In contending with COVID 19 and other events such as the West Coast wildfires, or flooding in the Southeast US, many of our clients are examining their fixed assets to develop strategies to maximize value and mitigate risk. In working with them in examining their fixed assets, we always start with “Intended Use”.
Fixed assets represent a significant portion of an enterprises asset base. Most organizations have reasonable estimates of the values or costs of their fixed assets but there are a variety of reasons why an organization may need an external third party valuation by an accredited firm. In this article, we cover seven of the main Intended Uses for fixed asset valuations.
Considering the increasing cost of insurance coverage, it is wise to obtain a Cost Estimate Report (insurance appraisal). This will assist with ensuring the coverage is adequate, and that you are not over insured. Whether an organization is renewing their current insurance policy or seeking a new insurance provider, they must provide an accurate statement of their insurable fixed assets. Although trended historical costs, internal estimates and supplier quotations may seem to be adequate, they often are not. A formal valuation of the organization’s insurable fixed assets is generally recommended every three (3) to five (5) years depending on the amount of construction material and labour cost changes over that period. In the interim years, Suncorp has developed a composite index with which we can provide desktop updates.
The need for an accurate statement of fixed asset values in Financial Statements may be driven by a number of circumstances from compliance to accounting standards to business combinations. For example, the Public Sector Accounting Board (PSAB) revised section PS 3150 of the CICA Public Sector Accounting Handbook: “Reporting of Tangible Capital Assets.” As a result, local governments are required to record capital expenditures as capital assets and amortize them over their useful life. The goal of this standard change was to render financial reports that are more current, accurate and comprehensible – hence more useful to legislators, oversight bodies, creditors and the general public. Another change in accounting was when IFRS replaced GAAP for publicly accountable enterprises and government business enterprises. For Property, Plant and Equipment, IAS 16 prescribes accounting treatment for PPE. Relative to business combinations, the recognition and measurement of acquired fixed assets can be challenging. IFRS 3 Business Combinations outlines the accounting when an acquirer obtains control of a business (e.g. an acquisition or merger). Such business combinations are accounted for using the ‘acquisition method’, which generally requires assets acquired and liabilities assumed to be measured at their fair values at the acquisition date.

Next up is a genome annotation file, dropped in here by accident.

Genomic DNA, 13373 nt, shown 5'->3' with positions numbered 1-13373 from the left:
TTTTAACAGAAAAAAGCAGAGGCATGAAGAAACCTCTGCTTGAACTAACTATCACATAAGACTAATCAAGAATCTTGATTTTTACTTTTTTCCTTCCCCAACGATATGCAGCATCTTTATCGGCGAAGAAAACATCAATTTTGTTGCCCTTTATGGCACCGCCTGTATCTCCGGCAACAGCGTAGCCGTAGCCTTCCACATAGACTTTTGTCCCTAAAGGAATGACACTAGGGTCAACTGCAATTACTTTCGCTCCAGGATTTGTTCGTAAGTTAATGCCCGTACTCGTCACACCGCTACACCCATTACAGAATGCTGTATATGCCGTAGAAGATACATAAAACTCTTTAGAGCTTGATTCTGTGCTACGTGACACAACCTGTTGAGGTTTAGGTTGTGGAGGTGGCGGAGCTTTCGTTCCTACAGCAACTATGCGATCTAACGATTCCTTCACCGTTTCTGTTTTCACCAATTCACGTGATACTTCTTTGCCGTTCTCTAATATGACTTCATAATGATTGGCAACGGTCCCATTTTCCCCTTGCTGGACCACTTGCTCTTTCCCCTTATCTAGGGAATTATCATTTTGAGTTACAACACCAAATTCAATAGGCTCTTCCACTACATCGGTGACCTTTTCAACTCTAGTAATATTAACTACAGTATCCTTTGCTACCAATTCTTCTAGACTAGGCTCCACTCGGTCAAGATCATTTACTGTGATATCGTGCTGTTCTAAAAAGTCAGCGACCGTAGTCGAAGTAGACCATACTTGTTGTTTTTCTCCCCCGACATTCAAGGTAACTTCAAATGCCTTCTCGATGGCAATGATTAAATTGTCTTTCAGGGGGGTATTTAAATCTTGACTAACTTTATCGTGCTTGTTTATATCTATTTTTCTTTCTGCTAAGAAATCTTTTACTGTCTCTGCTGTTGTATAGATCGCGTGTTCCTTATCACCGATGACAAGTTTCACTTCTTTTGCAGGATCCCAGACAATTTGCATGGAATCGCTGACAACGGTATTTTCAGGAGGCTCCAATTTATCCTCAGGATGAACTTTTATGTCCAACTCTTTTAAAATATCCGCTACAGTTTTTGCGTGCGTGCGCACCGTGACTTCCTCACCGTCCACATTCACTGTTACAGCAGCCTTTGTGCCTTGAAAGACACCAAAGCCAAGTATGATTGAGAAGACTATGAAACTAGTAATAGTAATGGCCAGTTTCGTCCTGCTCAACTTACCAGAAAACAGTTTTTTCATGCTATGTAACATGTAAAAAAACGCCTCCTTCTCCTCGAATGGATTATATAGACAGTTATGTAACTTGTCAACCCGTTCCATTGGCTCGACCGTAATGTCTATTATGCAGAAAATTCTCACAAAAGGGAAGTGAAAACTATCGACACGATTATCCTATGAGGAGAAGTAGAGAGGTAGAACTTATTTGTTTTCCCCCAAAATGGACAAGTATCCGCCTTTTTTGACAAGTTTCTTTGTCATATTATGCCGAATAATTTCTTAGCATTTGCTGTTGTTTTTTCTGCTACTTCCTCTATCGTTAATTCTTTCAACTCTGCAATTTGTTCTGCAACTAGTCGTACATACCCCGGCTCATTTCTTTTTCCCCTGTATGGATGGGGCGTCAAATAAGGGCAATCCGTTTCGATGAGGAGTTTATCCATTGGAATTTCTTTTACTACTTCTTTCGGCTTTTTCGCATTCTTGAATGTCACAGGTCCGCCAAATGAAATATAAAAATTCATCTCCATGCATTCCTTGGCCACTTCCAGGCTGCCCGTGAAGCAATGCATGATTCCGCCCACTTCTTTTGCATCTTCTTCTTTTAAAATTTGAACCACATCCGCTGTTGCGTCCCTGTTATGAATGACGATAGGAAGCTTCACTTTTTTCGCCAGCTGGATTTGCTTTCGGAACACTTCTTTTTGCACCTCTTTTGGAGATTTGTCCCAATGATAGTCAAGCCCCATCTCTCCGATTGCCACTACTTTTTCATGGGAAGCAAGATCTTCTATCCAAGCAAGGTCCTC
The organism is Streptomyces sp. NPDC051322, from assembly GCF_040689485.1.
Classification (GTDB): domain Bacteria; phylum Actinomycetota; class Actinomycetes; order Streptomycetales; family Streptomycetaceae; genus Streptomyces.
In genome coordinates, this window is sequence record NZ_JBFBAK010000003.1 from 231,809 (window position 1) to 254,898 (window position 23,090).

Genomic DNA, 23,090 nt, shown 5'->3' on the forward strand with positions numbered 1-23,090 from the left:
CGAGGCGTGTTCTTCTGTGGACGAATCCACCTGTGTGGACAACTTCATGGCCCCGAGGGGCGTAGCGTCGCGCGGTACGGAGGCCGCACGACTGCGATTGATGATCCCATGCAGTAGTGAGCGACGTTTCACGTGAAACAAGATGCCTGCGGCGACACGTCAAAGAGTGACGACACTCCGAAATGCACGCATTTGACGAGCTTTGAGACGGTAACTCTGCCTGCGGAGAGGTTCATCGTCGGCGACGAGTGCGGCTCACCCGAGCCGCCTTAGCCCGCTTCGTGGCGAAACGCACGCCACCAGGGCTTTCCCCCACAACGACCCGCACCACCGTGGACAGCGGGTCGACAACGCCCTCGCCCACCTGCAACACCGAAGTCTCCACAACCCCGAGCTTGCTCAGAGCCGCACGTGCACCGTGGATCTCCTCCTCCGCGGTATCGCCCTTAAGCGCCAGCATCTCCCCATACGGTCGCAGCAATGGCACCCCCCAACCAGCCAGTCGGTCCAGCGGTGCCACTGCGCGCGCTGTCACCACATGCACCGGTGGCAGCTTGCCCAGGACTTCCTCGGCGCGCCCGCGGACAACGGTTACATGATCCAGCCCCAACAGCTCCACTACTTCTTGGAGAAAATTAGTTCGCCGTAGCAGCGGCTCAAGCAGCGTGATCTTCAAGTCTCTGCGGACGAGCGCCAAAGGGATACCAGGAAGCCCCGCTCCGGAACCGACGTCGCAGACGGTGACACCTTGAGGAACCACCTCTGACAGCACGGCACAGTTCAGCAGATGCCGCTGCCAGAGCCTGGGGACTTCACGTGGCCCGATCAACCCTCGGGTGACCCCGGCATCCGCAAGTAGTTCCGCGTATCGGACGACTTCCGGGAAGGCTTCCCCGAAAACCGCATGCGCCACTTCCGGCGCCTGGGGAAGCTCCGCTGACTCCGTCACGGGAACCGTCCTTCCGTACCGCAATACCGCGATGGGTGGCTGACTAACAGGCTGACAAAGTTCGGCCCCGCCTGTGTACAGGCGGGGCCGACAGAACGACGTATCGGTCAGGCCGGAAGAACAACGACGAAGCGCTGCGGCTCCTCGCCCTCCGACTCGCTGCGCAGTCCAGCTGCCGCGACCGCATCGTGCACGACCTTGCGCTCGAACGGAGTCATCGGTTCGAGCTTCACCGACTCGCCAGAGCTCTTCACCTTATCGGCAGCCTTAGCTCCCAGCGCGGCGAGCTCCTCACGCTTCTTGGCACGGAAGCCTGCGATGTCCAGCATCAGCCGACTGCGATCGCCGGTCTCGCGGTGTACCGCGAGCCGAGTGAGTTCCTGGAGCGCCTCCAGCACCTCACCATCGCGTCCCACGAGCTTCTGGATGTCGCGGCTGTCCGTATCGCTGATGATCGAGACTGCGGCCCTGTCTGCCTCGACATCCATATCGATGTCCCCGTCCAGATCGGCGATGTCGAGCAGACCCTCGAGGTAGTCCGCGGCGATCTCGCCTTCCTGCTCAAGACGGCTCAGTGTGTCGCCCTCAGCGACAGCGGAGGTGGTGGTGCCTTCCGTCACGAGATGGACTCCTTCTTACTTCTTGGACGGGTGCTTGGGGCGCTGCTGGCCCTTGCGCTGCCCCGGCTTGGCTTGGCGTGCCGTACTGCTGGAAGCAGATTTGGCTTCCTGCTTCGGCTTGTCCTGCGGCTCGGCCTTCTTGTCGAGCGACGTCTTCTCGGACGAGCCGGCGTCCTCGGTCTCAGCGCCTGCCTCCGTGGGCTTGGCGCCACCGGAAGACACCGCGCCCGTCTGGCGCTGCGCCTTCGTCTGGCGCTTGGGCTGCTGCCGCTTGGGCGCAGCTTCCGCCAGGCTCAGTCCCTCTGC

Changing economic conditions, uncertain market changes, or shifts in collateral values can cause both lenders and borrowers to reconsider their financial position. In addition, asset-based lending is a key tool for business sustainability and growth when it comes to managing cash and opportunities for expansion. Valuations of the fixed assets are typically required on an Orderly or Forced Liquidation basis depending on the circumstances. Occasionally lenders may accept Fair Market Value-Continued Use as an appropriate premise if an organization’s earnings support the fixed asset valuation.
Asset Control and Management
For organizations both large and small, there is a need to monitor fixed assets in terms of their age, condition and expected dates of replacement. A formal inspection and inventory are typically part of fixed asset valuations. The detailed information provided in valuations can be used to assist internal staff with the development of a formal asset management plan or the need to hire additional consultants to complete formal condition assessment or other studies.
Although each of the intended uses above were discussed independently, it is often more cost-effective to complete fixed valuations for multiple uses at the same time. This is because many of the same tasks such as inspections and inventories need to be completed regardless of the reason for the report. Additionally, values that are developed for one purpose (i.e. Reproduction Cost for insurance purposes) may be required to develop values for other purposes (i.e. Fair Market Value for purchase price allocation).
In conclusion, given the wide variety of uses it is important in requesting a fixed asset valuation to clearly communicate what the intended use of the valuation is and to also advise if there are any secondary purposes that may be able to be incorporated into the valuation service provided. This will ensure that you receive the correct valuation for your use and users.
Contact Suncorp today for all your valuations needs.